University Florida LogoIf you are among the people who convince yourself that exercise alone seems to make you look better and not fitness, then this news may be of your interest!

According to a latest study from the University of Florida, people who fail to accomplish workout target such as losing fat, gaining strength or boosting cardiovascular fitness seem to feel just as good about their bodies as compared to their more athletic counterparts. From nearly 57 publications, the study experts discovered conclusively that exercise seem to have polished up the way people see their bodies regardless of the actual benefits. However, the results appear to have varied.

“You would think that if you become more fit that you would experience greater improvements in terms of body image, but that’s not what we found. It may be that the requirements to receive the psychological benefits of exercise, including those relating to body image, differ substantially from the physical benefits,” says Heather Hausenblas, a UF exercise psychologist.

Hausenblas claimed that negative body image appears to have developed to almost epidemic proportions in the past 20 years. Additionally, more than 60 percent of adults in national studies were noted to have said that they don’t like the way their bodies look. She further stated that Americans appear to be spending billions of dollars each year for products intended to change their body size and shape along with diet pills and a variety of cosmetic procedures.

“Body dissatisfaction is a huge problem in our society and is related to all sorts of negative behavior including yo-yo dieting, smoking, taking steroids and undergoing cosmetic surgery. It affects men and women and all ages, starting with kids who are as young as five years old saying they don’t like how their bodies look,” elucidates Hausenblas.

It was observed that the psychological advantages of exercise have been less discovered, including the reduction of depression or confidence in body image in contrast to the well-researched and understood physical benefits The study findings revealed no dissimilarity in body image improvement between people who met the American College of Sports Medicine guidelines by exercising at least 30 minutes a day or five days a week and those who did not. Apparently, the guidelines are believed to be the minimum amount of exercise required in order to obtain the health related benefits of physical activity.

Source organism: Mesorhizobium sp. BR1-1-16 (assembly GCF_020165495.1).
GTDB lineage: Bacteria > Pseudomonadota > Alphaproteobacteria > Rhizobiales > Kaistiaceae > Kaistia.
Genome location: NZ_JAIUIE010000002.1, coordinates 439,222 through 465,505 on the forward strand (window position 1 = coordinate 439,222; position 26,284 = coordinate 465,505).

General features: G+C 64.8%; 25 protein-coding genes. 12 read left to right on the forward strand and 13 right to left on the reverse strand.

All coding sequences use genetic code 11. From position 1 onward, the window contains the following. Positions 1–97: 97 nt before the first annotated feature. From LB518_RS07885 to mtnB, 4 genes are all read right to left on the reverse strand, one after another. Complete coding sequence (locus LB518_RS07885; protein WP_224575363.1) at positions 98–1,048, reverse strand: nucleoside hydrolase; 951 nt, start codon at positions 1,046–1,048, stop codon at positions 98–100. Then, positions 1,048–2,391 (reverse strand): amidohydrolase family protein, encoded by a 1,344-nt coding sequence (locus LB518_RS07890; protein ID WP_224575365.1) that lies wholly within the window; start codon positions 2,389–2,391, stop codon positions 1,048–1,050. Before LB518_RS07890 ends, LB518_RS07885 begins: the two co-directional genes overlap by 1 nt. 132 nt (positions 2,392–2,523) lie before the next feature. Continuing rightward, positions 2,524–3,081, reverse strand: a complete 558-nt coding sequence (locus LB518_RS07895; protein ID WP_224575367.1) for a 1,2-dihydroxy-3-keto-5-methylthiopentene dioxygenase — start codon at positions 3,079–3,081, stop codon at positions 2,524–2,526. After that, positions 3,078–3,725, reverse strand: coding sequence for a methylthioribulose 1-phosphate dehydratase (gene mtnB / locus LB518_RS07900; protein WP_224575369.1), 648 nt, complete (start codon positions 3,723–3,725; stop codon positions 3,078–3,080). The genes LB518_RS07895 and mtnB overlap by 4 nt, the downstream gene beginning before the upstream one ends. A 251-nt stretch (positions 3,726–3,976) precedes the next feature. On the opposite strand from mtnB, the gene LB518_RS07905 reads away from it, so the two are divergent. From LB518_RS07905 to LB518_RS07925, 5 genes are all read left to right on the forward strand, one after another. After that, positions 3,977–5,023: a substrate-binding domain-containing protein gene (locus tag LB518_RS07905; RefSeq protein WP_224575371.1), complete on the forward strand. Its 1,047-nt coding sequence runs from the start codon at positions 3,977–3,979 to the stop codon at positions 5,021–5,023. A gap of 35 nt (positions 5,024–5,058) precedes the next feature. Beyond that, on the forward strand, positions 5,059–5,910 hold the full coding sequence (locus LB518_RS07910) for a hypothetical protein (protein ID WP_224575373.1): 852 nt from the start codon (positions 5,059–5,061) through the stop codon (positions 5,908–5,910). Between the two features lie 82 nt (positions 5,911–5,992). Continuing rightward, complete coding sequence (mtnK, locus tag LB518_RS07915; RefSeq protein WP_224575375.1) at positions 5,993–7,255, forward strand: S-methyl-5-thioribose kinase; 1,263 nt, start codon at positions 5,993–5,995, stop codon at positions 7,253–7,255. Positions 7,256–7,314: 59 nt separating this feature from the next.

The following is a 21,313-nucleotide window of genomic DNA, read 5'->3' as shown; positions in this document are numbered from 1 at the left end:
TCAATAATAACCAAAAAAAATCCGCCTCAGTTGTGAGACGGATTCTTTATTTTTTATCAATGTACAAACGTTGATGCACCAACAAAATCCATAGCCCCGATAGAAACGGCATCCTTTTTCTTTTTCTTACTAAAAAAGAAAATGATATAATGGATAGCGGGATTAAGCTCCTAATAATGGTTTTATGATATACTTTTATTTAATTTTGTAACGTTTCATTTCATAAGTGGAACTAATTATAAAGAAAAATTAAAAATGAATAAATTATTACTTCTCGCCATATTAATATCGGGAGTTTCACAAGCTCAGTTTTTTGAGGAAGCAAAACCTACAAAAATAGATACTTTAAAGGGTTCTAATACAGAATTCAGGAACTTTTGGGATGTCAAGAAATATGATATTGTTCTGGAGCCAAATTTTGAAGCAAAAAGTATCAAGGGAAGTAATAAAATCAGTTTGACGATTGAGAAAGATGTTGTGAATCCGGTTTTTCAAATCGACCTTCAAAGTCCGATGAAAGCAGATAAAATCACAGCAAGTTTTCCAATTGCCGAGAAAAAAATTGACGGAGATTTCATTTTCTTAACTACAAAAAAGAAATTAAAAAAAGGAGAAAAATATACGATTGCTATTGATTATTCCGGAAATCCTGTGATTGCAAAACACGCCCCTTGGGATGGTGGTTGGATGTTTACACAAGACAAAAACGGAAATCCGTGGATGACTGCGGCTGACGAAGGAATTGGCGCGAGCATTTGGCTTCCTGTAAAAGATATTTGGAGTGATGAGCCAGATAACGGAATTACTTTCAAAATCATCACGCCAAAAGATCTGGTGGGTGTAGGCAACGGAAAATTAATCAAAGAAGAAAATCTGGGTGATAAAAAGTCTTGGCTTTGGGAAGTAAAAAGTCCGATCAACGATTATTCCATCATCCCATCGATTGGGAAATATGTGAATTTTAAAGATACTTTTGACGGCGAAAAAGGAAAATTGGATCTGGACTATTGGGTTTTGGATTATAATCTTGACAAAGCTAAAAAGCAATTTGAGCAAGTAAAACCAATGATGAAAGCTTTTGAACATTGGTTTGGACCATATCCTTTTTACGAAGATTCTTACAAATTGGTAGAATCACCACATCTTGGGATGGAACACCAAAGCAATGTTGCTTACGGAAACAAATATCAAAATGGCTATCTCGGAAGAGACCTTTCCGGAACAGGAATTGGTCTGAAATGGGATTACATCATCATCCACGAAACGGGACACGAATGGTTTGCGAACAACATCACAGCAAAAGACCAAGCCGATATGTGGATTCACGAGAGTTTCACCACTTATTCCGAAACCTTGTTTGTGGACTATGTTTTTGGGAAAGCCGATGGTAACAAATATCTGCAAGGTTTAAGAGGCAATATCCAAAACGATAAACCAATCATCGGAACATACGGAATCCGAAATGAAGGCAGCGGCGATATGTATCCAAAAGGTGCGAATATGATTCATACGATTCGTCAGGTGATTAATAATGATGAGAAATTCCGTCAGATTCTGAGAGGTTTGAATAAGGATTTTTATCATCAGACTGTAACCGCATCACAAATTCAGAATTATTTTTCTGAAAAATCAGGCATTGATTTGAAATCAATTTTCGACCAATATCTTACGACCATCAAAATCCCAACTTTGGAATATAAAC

“We would have thought that people exercising this amount would have felt better about their bodies than those who did not work out as much,” she continues.

In other results, the study was believed to have shown somewhat larger benefits from exercise in terms of improving body image for women in contrast to men.

“We believed the gap would be much bigger, but what could be coming into play is the rise of body image issues among men. We’re seeing more media portrayals of the ideal physique for men rather than the overriding emphasis on women we did in the past,” adds Hausenblas.

She was of the opinion that age has presented one more difference, with older people most likely to report improved body images from exercise. The gap may be elucidated by the older generation having more concerns about their body image as compared to young people who tend to exercise more.

“People who say they have high body dissatisfaction tend to exercise the least, so we wanted to take it a step further and see whether exercise causes people’s body image to improve,” claims Hausenblas.

Kathleen Martin Ginis, a kinesiology professor at McMaster University in Ontario, Canada, and exercise expert stated that, “This is an important study because it shows that doing virtually any type of exercise, on a regular basis, can help people feel better about their bodies. With such a large segment of the population dissatisfied with their physiques, it’s encouraging to know that even short, frequent bouts of lower intensity exercise can improve body image.”

This study is believed to be the foremost one to have systematically examined the wide-ranging effects of exercise on body image by examining all intervention studies on the subject until June 2008.

The findings of the study also revealed that though the frequency of exercise mattered for improving body perceptions, there appear to have been no differences for the duration, intensity, length or type of exercise.

The findings of the study have been published in the Journal of Health Psychology.